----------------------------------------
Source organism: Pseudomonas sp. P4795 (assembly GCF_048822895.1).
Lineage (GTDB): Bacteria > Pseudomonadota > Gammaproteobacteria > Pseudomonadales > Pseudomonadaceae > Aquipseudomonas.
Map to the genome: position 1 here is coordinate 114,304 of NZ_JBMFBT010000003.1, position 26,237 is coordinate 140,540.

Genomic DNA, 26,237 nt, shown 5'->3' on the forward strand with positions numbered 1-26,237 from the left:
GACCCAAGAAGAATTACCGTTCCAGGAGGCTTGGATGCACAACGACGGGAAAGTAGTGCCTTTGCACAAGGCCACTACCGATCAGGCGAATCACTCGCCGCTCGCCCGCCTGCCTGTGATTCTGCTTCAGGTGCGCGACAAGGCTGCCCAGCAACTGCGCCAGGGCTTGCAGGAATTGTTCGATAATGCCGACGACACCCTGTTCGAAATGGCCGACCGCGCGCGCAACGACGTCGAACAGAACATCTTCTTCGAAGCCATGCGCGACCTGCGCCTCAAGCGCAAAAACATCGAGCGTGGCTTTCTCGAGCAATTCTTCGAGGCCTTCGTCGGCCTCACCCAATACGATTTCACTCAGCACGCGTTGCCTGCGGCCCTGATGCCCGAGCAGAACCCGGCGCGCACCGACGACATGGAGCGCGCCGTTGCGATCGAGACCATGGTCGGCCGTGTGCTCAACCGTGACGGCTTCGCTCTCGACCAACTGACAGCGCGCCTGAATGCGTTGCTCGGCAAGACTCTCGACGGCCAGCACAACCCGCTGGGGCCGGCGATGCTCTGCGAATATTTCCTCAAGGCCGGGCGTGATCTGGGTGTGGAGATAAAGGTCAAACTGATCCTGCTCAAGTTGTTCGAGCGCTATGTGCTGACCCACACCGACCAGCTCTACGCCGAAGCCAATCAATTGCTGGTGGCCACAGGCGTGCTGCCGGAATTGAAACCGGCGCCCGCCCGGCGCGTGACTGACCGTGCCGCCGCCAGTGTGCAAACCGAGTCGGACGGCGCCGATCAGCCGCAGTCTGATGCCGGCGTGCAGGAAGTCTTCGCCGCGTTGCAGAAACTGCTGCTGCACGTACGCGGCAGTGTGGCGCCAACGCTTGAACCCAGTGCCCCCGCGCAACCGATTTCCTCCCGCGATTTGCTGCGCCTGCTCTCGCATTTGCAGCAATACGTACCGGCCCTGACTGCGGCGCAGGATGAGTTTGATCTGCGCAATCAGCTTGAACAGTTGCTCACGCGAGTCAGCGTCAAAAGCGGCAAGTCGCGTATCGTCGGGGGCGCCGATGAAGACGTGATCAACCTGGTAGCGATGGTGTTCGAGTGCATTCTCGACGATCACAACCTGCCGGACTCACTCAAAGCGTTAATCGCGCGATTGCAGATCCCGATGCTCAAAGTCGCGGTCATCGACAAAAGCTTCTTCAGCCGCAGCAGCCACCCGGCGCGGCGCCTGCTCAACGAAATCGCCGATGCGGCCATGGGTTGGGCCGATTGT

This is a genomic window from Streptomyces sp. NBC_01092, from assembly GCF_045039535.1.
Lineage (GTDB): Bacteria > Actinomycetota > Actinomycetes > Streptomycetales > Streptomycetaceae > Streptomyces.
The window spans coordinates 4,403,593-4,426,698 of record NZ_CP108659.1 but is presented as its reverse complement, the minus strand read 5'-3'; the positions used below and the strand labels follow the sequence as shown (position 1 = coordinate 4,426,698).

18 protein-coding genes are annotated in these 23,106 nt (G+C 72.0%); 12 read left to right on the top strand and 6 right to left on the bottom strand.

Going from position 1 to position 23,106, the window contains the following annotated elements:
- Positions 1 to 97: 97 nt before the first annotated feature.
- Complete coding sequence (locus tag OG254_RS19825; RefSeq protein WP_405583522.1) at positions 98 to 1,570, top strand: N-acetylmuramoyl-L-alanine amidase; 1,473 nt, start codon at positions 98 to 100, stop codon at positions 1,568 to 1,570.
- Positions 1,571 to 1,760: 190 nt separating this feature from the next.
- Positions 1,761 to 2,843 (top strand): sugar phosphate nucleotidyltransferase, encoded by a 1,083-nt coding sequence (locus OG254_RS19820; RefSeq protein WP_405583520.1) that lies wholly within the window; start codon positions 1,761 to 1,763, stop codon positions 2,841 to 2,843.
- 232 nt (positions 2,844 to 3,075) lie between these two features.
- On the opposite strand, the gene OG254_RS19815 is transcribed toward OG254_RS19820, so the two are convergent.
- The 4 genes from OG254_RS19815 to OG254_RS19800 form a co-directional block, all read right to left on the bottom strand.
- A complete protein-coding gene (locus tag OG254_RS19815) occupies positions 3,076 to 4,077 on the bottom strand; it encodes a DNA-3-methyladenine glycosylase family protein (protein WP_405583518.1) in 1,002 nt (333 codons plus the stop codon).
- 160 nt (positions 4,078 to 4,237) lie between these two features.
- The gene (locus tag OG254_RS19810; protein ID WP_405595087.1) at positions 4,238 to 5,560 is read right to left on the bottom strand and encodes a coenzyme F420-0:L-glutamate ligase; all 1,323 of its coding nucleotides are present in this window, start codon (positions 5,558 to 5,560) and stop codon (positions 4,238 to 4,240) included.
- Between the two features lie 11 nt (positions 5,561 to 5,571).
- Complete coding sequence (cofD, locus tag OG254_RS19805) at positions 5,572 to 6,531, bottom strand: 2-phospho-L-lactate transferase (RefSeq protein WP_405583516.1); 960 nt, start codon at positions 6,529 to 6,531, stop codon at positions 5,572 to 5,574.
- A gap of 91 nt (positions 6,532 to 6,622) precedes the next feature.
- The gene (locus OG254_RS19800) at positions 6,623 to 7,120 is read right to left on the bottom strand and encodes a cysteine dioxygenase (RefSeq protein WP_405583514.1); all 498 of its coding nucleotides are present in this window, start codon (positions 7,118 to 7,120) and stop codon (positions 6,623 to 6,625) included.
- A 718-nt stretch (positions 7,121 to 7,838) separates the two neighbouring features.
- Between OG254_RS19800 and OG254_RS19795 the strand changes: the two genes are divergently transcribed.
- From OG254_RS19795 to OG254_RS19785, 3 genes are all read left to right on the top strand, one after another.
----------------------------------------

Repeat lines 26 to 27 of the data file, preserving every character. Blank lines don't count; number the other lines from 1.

- Between OG254_RS19800 and OG254_RS19795 the strand changes: the two genes are divergently transcribed.
- From OG254_RS19795 to OG254_RS19785, 3 genes are all read left to right on the top strand, one after another.